Muchas veces he pensado que la verdad está sobrevalorada. Decir la verdad no siempre es necesario. Ni útil. Ni responsable.
En Battlestar Galactica, lee adama quiere saber la verdad. A toda costa. Por encima de sus seres queridos, de su familia, por encima de los poderosos. Aun a sabiendas de que la verdad puede que sea injusta. Pero es lo suficientemente responsable para aceptarla. Es practicamente un suicido pero sus convicciones son más fuertes que su instinto de supervivencia. Finalmente, logra conocer la verdad y hacer que los demás la vean. Y hace sentir a todo el mundo responsable de sus miserias y sus errores. Que es muy fácil poner un cabeza de turco y echarle toda la culpa. Todos somos responsables y un poco culpables.
Lee ya no es el mismo. Este proceso ha sido un resorte que ha hecho salir pensamientos que ya estaban ahí, pero que no quería afrontar Tampoco quiere volver a ser el mismo. Sabe que tiene que tomar nuevos caminos y seguir enfrentándose a todo lo que se le ponga por delante. La verdad hay que saber afrontarla, responsibilizarse de ella, y, sobre todo, saber aceptar el sacrificio que conlleva. Que en nuestro camino hacia ella puede que nos llevemos a alguien por delante. Pero al final comprenderán que era necesario que hubiese alguien que nos pusiese delante del espejo.
Aunque en ese momento sea doloroso.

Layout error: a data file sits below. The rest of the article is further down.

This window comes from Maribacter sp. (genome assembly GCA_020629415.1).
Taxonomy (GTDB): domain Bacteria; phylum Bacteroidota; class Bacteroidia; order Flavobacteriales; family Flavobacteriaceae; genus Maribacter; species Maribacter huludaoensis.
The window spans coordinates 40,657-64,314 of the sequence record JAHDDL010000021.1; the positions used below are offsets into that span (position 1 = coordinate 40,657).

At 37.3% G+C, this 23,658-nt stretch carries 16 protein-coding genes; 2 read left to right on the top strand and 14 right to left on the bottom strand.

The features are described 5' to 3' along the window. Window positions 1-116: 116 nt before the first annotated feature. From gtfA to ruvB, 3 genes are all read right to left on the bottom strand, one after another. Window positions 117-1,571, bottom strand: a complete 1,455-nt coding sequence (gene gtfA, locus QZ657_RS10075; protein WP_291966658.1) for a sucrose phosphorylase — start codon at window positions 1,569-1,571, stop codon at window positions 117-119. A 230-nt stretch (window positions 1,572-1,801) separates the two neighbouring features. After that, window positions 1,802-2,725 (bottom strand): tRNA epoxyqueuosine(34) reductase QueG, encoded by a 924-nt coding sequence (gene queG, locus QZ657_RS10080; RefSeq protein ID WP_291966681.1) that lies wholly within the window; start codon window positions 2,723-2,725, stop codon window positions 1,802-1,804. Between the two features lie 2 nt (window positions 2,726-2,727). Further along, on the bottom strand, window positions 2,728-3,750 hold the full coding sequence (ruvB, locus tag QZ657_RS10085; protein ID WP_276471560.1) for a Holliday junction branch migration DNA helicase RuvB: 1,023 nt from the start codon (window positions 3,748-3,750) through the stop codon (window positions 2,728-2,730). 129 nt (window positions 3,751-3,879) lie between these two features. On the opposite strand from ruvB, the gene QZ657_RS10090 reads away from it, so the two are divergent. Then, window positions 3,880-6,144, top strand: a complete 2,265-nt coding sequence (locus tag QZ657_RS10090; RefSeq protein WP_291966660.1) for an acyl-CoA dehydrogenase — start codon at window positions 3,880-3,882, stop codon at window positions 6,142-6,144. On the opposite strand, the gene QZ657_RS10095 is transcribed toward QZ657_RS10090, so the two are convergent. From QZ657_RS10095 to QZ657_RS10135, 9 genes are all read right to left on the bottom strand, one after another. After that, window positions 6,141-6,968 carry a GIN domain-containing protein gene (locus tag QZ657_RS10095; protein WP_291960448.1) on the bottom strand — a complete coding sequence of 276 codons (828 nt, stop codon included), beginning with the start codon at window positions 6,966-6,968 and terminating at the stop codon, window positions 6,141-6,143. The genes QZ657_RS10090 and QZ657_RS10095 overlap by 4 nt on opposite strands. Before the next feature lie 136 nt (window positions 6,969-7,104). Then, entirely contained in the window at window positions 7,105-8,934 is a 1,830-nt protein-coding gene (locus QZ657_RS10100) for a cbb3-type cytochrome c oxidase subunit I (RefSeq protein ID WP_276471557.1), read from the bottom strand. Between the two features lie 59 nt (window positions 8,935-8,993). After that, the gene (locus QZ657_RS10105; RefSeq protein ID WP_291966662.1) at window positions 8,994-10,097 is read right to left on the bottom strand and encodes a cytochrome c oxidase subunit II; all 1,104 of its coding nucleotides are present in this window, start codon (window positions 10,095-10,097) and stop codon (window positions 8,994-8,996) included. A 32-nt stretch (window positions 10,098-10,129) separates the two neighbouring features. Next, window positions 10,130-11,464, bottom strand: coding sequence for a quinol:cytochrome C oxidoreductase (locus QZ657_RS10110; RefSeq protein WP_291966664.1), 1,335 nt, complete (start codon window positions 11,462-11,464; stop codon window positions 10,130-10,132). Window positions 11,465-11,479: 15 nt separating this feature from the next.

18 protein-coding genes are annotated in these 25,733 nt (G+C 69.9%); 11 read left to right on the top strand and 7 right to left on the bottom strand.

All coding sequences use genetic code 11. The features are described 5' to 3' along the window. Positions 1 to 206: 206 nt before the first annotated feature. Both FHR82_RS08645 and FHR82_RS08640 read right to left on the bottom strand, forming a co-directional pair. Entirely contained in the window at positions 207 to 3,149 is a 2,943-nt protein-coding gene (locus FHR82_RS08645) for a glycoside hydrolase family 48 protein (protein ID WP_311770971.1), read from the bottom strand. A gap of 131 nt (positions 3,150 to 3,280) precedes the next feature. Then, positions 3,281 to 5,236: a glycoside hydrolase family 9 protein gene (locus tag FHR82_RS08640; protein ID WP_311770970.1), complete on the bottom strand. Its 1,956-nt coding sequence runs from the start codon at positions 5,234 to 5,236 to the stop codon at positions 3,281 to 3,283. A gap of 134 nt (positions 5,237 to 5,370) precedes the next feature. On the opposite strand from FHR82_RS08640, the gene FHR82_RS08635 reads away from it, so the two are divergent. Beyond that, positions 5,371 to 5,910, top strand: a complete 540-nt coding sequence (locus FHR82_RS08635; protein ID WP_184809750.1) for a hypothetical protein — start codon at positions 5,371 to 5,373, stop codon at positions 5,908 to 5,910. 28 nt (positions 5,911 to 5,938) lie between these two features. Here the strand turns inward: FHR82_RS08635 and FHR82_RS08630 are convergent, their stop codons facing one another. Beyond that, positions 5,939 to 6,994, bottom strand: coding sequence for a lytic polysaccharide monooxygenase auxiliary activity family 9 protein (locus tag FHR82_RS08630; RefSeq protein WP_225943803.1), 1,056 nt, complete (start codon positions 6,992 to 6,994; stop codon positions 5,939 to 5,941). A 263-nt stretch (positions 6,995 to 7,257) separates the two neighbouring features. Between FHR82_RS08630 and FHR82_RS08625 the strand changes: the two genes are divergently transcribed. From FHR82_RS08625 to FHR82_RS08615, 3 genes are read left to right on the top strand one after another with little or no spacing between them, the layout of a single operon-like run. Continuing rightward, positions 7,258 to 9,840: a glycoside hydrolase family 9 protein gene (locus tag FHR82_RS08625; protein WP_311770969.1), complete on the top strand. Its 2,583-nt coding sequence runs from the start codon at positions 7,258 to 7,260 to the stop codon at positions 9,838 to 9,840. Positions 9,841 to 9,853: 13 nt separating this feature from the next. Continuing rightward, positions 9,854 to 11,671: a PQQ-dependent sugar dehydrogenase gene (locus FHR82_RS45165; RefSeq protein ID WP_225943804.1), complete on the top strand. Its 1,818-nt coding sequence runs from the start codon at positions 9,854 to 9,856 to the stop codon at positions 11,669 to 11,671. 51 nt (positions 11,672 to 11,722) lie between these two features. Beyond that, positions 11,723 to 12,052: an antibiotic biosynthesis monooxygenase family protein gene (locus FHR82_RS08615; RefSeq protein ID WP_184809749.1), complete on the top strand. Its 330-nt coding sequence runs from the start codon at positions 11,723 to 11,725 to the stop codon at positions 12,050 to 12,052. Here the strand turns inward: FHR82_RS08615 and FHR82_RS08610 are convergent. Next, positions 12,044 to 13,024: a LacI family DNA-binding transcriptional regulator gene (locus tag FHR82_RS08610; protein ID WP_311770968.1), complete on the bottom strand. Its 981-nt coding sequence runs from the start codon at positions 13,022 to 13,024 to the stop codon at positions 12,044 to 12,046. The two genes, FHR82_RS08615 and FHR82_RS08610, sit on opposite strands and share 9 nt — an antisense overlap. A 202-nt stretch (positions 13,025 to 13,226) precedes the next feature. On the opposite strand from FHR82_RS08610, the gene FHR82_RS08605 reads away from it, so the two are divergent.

“Did the defendant make mistakes? Sure, he did. Serious mistakes. But did he actually commit any crimes? Did he commit treason? No. I mean, it was an impossible situation. When the Cylons arrived, what could he possibly do? What could anyone have done? I mean, ask yourself, what would you have done? What would you have done? If he had refused to surrender, the Cylons would've probably nuked the planet right then and there. So did he appear to cooperate with the Cylons? Sure. So did hundreds of others. What's the difference between him and them? The President issued a blanket pardon. They were all forgiven. No questions asked. Colonel Tigh. Colonel Tigh used suicide bombers, killed dozens of people. Forgiven. Lieutenant Agathon and Chief Tyrol. They murdered an officer on the Pegasus. Forgiven. The Admiral? The Admiral instituted a military coup d'etat against the President. Forgiven. And me? Well, where do I begin? I shot down a civilian passenger ship, the Olympic Carrier. Over a thousand people on board. Forgiven. I raised my weapon to a superior officer, committed an act of mutiny. Forgiven. And then on the very day when Baltar surrendered to those Cylons, I, as Commander of Pegasus, jumped away. I left everybody on that planet alone, undefended, for months! I even tried to persuade the Admiral never to return. To abandon you all there for good. If I'd had my way, nobody would've made it off that planet. I'm the coward. I'm the traitor. I'm forgiven. I'd say we're very forgiving of mistakes. We make our own laws now, our own justice. We've been pretty creative at finding ways to let people off the hook for everything from theft to murder. And we've had to be. Because… Because we're not a civilization anymore. We are a gang. And we're on the run. And we have to fight to survive. We have to break rules. We have to bend laws. We have to improvise. But not this time, no. Not this time. Not for Gaius Baltar. No. You, you have to die. You have to die, because… Well, because we don't like you very much. Because you're arrogant. Because you're weak. Because you're a coward. And we the mob, we want to throw you out the airlock because you didn't stand up to the Cylons, and get yourself killed in the process. That's justice now. You should've been killed back on New Caprica, but since you had the temerity to live, we're gonna execute you now. That's justice!” –Lee Adama